Brown's historic April 1 drought order required regulators to revise the Model Water Efficient Landscape Ordinance to increase water efficiency and limit the areas that can be covered in turf.
Under the revised ordinance, grass would be all but banned in landscapes of new commercial, industrial and institutional buildings and could consume only about 25% of a homeowner's combined front, back and sideyards.
The changes would apply to new construction with landscape areas larger than 500 square feet and also to existing landscapes larger than 2,500 square feet that undergo complex renovations. Exemptions are included for recreational areas, and landscapes irrigated with recycled water.
Geologist Discovers Plant That May Only Grow On Top Of Soil Laden With Diamonds.
Editor, Huffington Post
There she grows!
A picky plant found in West Africa may grow only on top of mineral deposits often loaded with diamonds, according to research soon to be published in the journal Economic Geology. Stephen Haggerty, a professor at Florida International University in Miami and the chief exploration officer of Youssef Diamond Mining Company, said the discovery could be a game changer for the region.
The thorny plant, Pandanus candelabrum, only grows atop deposits of kimberlite, a type of volcanic rock found in giant underground "columns" around the world. Diamonds, formed hundreds of kilometers deep by intense heat and pressure, are pushed upward with the kimberlite during subterranean volcanic activity, resulting in gem-rich veins of rock.
Until recently, there was no reliable way to locate these concentrated deposits of diamonds, which can be just a few acres in size and buried in thick, remote parts of the jungle.
Haggerty made the discovery in the bush of Liberia after venturing to the country in 2010 to continue research he began in the 1970s. He told The Huffington Post that Liberia, infamous for its trade in so-called "blood diamonds," had extensive mining operations in place, but the miners had no real way of knowing where to look for the gems. The region is covered in dense forest "so inaccessible, you can't see more than 10 feet in front of you," he said.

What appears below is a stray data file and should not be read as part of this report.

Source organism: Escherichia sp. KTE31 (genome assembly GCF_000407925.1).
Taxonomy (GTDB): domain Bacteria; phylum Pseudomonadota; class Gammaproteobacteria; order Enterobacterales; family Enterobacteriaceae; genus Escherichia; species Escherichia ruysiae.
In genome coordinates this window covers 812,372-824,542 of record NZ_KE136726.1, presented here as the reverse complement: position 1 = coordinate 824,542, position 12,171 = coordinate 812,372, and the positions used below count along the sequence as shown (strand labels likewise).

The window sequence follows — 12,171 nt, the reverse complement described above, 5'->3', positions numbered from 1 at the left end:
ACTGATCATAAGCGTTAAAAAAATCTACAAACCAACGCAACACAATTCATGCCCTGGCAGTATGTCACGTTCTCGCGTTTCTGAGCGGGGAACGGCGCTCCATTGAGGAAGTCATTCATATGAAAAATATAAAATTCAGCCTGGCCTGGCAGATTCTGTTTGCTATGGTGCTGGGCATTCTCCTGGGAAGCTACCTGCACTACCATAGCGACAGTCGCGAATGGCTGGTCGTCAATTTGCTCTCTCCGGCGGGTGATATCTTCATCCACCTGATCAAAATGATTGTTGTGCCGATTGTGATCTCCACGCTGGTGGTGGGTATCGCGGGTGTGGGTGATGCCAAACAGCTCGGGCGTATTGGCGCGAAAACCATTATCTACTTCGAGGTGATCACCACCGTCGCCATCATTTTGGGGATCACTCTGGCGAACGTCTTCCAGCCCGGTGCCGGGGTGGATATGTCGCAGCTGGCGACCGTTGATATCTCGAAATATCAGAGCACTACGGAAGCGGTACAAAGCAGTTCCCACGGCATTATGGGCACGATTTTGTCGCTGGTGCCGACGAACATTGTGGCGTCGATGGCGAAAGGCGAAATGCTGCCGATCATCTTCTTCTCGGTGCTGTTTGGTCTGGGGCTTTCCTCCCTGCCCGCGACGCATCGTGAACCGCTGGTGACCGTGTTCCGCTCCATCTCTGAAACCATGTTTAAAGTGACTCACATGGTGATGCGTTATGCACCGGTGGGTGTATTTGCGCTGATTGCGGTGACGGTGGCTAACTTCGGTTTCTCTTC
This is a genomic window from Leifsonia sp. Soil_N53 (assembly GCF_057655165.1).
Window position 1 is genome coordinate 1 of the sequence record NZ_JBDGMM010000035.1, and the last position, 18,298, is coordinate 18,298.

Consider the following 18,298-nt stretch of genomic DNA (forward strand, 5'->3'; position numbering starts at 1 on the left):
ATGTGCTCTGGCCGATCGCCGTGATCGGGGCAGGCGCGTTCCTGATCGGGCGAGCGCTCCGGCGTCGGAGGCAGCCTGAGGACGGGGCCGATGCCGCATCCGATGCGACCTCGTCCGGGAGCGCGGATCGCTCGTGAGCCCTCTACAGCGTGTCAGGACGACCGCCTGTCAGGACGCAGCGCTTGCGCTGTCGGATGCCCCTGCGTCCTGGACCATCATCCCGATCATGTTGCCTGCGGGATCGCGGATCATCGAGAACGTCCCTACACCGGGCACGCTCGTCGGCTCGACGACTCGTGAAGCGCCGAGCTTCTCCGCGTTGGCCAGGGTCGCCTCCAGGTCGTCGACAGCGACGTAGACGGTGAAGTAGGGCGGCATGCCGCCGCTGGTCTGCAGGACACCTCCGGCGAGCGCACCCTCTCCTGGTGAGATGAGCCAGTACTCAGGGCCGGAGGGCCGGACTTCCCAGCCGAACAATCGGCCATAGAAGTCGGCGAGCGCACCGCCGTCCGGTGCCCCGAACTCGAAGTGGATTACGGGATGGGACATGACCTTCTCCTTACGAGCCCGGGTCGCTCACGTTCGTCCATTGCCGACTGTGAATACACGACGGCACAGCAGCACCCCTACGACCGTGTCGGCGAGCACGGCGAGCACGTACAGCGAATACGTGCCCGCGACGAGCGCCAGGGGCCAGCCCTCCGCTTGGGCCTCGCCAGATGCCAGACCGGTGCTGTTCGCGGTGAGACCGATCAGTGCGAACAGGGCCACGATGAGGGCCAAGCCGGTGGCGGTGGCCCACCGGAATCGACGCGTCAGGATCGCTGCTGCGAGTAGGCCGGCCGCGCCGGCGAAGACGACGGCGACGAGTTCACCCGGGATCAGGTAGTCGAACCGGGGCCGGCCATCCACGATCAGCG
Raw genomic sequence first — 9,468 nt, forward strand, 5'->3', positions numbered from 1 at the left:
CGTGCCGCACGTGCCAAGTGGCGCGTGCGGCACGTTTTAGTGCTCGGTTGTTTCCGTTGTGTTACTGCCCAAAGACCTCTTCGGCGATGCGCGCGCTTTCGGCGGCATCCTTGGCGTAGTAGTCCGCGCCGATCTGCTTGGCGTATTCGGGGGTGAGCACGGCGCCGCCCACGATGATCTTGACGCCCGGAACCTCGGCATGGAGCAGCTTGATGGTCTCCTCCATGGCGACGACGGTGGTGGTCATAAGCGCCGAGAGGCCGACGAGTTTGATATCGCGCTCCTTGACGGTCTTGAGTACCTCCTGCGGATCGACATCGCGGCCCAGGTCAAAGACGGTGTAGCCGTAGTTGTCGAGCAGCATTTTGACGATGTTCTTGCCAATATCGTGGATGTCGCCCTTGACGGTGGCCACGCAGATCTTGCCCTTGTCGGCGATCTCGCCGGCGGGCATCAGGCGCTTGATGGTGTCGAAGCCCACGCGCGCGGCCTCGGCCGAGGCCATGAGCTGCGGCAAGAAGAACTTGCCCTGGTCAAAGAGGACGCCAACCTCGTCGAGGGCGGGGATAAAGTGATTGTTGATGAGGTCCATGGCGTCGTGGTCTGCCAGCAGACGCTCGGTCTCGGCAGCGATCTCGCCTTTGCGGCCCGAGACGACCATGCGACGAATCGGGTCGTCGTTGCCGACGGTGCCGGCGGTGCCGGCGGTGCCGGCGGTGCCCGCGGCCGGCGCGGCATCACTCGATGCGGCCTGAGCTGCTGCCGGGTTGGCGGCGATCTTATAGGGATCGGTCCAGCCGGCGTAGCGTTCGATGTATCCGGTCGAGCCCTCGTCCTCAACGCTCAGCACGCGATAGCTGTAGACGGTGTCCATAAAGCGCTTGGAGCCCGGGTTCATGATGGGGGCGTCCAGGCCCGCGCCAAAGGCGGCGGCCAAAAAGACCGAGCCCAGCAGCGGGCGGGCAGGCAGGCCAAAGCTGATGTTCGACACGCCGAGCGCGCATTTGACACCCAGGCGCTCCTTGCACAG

Moving through the jungle and taking soil samples with an 8-foot steel rod, Haggerty eventually discovered a kimberlite "pipe" about 500 by 50 meters, or 1640 by 164 feet.Four diamonds, two of them around 20 carats apiece, have already been found in the soil above the pipe, according to Science magazine. Aside from the pipe itself, Haggerty's most interesting observation was the discovery of Pandanus candelabrum, which thrives on a unique mixture of minerals found in the kimberlite soil. "For reasons that we don't yet know," he said, P. candelabrum appears to grow only atop these diamond-rich deposits.
Orchid Fossil Quells Evolutionary Quarrel
Editor, AFP News
PARIS: A bee trapped by a glob of sap inside a come-hither orchid up to 20 million years ago has rewritten the evolutionary tale of a flower with the most fanatical following of any plant in the world.
In a study published on Wednesday, biologists say the most recent common ancestor to all modern-day orchids lived in the twilight of the dinosaurs, in the Late Cretaceous period some 80 million years ago. The finding settles a century-old hothouse debate. Previous estimates, based on mainly circumstantial evidence, ranged from 26 to 110 million years ago. What killed the dinosaurs - wiped out, apparently when an asteroid whacked into Earth - may also have helped orchids.
The flowers spread dramatically across the globe shortly after this mass extinction and just before the rise of mammals, say the team, led by Harvard researcher Santiago Ramirez. The Orchidaceae family is the largest in the plant kingdom, numbering at least 25,000 species.
Hundreds more are brought to light every year to feed a lucrative market, and orchid hunters are known for venturing into remote, often dangerous jungle in search of ever more exotic gems.